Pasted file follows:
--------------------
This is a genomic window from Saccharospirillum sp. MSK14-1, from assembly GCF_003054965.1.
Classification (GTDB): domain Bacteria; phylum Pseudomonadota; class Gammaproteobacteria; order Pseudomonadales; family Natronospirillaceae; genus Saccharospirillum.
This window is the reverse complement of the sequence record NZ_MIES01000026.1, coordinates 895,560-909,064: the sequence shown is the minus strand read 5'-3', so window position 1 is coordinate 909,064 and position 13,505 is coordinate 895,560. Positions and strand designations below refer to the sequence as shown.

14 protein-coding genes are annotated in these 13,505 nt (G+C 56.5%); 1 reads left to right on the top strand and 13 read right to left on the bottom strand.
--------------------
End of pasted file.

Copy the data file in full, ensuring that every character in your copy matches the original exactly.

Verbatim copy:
This is a genomic window from Saccharospirillum sp. MSK14-1, from assembly GCF_003054965.1.
Classification (GTDB): domain Bacteria; phylum Pseudomonadota; class Gammaproteobacteria; order Pseudomonadales; family Natronospirillaceae; genus Saccharospirillum.
This window is the reverse complement of the sequence record NZ_MIES01000026.1, coordinates 895,560-909,064: the sequence shown is the minus strand read 5'-3', so window position 1 is coordinate 909,064 and position 13,505 is coordinate 895,560. Positions and strand designations below refer to the sequence as shown.

14 protein-coding genes are annotated in these 13,505 nt (G+C 56.5%); 1 reads left to right on the top strand and 13 read right to left on the bottom strand.